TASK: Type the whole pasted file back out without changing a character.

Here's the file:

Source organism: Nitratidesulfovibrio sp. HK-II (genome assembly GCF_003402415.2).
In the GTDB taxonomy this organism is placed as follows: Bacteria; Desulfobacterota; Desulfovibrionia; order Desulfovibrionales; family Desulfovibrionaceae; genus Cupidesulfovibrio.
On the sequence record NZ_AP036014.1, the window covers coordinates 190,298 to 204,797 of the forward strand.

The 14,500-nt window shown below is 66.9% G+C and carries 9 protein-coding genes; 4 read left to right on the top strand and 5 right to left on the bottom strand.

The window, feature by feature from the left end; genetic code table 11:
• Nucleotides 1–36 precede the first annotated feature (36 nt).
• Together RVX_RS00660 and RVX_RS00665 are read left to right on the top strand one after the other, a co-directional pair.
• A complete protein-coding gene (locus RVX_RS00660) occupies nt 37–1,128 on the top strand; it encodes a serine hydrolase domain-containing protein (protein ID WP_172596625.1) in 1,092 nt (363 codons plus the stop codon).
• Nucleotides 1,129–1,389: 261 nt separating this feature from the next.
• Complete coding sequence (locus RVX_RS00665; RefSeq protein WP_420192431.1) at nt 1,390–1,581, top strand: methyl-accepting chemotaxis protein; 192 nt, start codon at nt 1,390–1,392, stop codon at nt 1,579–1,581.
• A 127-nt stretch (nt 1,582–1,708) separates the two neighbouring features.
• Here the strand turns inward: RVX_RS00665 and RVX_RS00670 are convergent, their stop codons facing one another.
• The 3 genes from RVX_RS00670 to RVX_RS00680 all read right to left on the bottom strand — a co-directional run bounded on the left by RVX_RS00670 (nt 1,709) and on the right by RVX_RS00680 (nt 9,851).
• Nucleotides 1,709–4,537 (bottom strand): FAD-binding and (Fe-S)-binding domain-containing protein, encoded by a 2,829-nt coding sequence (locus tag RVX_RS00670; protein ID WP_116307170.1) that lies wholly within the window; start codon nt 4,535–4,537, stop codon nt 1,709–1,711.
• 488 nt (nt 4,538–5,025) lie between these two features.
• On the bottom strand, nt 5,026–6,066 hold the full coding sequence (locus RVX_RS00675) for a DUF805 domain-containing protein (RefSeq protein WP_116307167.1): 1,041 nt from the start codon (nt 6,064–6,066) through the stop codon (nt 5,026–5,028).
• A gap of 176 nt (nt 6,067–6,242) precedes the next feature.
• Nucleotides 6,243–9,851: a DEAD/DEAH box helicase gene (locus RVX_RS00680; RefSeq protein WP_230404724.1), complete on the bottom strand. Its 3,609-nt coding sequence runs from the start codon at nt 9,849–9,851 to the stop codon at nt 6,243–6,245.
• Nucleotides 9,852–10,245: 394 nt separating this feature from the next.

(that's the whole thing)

Source organism: Nitratidesulfovibrio sp. HK-II (genome assembly GCF_003402415.2).
In the GTDB taxonomy this organism is placed as follows: Bacteria; Desulfobacterota; Desulfovibrionia; order Desulfovibrionales; family Desulfovibrionaceae; genus Cupidesulfovibrio.
On the sequence record NZ_AP036014.1, the window covers coordinates 190,298 to 204,797 of the forward strand.

The 14,500-nt window shown below is 66.9% G+C and carries 9 protein-coding genes; 4 read left to right on the top strand and 5 right to left on the bottom strand.

The window, feature by feature from the left end; genetic code table 11:
• Nucleotides 1–36 precede the first annotated feature (36 nt).
• Together RVX_RS00660 and RVX_RS00665 are read left to right on the top strand one after the other, a co-directional pair.
• A complete protein-coding gene (locus RVX_RS00660) occupies nt 37–1,128 on the top strand; it encodes a serine hydrolase domain-containing protein (protein ID WP_172596625.1) in 1,092 nt (363 codons plus the stop codon).
• Nucleotides 1,129–1,389: 261 nt separating this feature from the next.
• Complete coding sequence (locus RVX_RS00665; RefSeq protein WP_420192431.1) at nt 1,390–1,581, top strand: methyl-accepting chemotaxis protein; 192 nt, start codon at nt 1,390–1,392, stop codon at nt 1,579–1,581.
• A 127-nt stretch (nt 1,582–1,708) separates the two neighbouring features.
• Here the strand turns inward: RVX_RS00665 and RVX_RS00670 are convergent, their stop codons facing one another.
• The 3 genes from RVX_RS00670 to RVX_RS00680 all read right to left on the bottom strand — a co-directional run bounded on the left by RVX_RS00670 (nt 1,709) and on the right by RVX_RS00680 (nt 9,851).
• Nucleotides 1,709–4,537 (bottom strand): FAD-binding and (Fe-S)-binding domain-containing protein, encoded by a 2,829-nt coding sequence (locus tag RVX_RS00670; protein ID WP_116307170.1) that lies wholly within the window; start codon nt 4,535–4,537, stop codon nt 1,709–1,711.
• 488 nt (nt 4,538–5,025) lie between these two features.
• On the bottom strand, nt 5,026–6,066 hold the full coding sequence (locus RVX_RS00675) for a DUF805 domain-containing protein (RefSeq protein WP_116307167.1): 1,041 nt from the start codon (nt 6,064–6,066) through the stop codon (nt 5,026–5,028).
• A gap of 176 nt (nt 6,067–6,242) precedes the next feature.
• Nucleotides 6,243–9,851: a DEAD/DEAH box helicase gene (locus RVX_RS00680; RefSeq protein WP_230404724.1), complete on the bottom strand. Its 3,609-nt coding sequence runs from the start codon at nt 9,849–9,851 to the stop codon at nt 6,243–6,245.
• Nucleotides 9,852–10,245: 394 nt separating this feature from the next.